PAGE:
Amidst the partisan bickering and gridlock in Congress, this law demonstrates that citizens can still effect positive change and that bipartisan progress is still possible. Sexual assault remains one of the most underreported crimes and I hope that these basic rights will encourage more survivors to come forward and pursue justice. Make no mistake, there’s still much more work to be done to change the culture around sexual assault, and I will continue to lead efforts in the Senate for survivors like Amanda.


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Senator Jeanne Shaheen, a Democrat, is a U.S. Senator from New Hampshire.

To read Senator Shaheen’s full bio, click here

Congresswoman Kuster Recognizes DVAM

By Congresswoman Ann McLane Kuster

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This summer, I stood on the House floor and, for the first time, told my own story about my experiences with sexual assault.

Afterward, I was overwhelmed not only by the support that I received from my colleagues on both sides of the aisle, but by the kind messages from constituents across New Hampshire, some of whom came forward with their own stories. Speaking out for the first time, almost 40 years later, was not easy. But I’m hopeful that sharing my story may help survivors know they are not alone.

Unfortunately, many people never feel free to come forward after incidents like the ones that I experienced.  Data from RAINN, the nation’s largest sexual violence prevention network, shows that of every 1,000 sexual assaults that occur, only 344 are reported to police.  Common reasons cited for not reporting include fear of retaliation from the perpetrator and a belief that the police could not or would not be able to help.  Clearly, we must do better.  We must create a better culture where survivors are able to come forward without fear.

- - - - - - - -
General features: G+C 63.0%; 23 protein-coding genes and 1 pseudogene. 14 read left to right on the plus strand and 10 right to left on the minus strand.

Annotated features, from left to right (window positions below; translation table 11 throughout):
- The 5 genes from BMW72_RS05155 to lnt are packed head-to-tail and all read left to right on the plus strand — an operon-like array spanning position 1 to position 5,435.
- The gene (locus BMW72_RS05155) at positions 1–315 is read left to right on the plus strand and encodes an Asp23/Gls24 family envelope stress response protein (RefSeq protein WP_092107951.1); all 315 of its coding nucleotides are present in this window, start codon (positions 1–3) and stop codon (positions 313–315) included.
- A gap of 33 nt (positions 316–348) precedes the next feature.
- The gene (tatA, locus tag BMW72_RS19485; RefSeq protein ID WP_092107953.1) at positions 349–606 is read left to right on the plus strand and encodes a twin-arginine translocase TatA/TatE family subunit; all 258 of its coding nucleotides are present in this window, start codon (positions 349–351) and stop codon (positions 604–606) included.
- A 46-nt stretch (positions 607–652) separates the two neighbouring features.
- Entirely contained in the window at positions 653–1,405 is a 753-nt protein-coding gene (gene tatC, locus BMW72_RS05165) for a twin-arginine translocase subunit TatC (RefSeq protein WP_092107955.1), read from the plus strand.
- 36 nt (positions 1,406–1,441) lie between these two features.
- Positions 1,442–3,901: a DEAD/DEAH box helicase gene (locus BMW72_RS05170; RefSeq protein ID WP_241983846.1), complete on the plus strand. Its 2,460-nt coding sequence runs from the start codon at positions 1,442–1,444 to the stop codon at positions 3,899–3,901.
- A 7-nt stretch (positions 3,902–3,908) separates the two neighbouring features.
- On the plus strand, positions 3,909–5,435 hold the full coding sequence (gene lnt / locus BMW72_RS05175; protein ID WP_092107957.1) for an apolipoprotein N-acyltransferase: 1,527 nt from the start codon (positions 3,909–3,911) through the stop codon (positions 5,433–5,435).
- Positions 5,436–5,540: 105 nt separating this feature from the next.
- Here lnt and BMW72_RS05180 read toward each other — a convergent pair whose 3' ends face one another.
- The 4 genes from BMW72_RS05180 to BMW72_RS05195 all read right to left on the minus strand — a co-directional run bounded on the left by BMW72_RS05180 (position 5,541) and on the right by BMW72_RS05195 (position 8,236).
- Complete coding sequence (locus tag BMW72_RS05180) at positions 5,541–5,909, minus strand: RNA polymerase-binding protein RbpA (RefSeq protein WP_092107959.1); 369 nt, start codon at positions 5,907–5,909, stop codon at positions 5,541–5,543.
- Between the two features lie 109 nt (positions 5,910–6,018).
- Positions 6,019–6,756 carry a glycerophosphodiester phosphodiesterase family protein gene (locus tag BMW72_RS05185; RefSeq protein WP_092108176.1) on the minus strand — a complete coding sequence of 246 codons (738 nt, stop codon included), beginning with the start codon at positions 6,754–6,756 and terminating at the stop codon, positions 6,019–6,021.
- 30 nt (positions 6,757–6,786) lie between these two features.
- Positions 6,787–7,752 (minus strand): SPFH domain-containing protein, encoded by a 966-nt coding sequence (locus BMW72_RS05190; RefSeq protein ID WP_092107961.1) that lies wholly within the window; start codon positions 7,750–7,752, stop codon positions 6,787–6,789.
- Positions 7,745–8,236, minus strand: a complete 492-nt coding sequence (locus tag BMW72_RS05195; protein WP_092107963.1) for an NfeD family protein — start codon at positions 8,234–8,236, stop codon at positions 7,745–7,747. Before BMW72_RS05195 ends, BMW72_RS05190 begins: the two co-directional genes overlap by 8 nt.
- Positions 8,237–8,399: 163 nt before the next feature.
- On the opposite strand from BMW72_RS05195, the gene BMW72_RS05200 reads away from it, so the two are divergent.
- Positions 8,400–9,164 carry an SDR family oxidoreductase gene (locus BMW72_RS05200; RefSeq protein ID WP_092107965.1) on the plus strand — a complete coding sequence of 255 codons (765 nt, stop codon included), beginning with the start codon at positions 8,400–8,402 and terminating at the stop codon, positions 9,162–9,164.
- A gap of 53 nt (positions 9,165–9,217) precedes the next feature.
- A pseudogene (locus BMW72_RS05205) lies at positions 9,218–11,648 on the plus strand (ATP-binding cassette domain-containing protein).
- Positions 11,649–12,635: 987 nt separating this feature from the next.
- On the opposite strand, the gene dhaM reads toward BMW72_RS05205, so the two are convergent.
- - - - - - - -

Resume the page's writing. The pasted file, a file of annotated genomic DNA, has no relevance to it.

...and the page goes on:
As we mark Domestic Violence Awareness Month, we can both celebrate the progress we have made and reflect upon the hard work that remains to be done to combat sexual violence—on our campuses, in our military, and throughout our communities.  There have been important steps forward.  This summer, amid public outrage about the lenient sentencing of former Stanford University student Brock Turner, I joined with 17 of my House colleagues to read on the House floor, Emily Doe’s open letter describing her attack and ensuing trial, marking the first time a victim’s statement has been read in full in the House chamber.

Additionally comprehensive federal regulations, following the bipartisan 2013 re-authorization of the Violence Against Women Act (VAWA), now provide additional guidance to schools regarding campus sexual violence.  And earlier this month, President Obama signed into law the Survivors’ Bill of Rights, which, among other reforms, formally codifies that assault survivors have the right to receive a comprehensive forensic physical exam free of charge and to have their rape kits preserved.  Legislation like this helps demonstrate to survivors that we have their backs, and that every effort will be made to bring perpetrators to justice as swiftly as possible.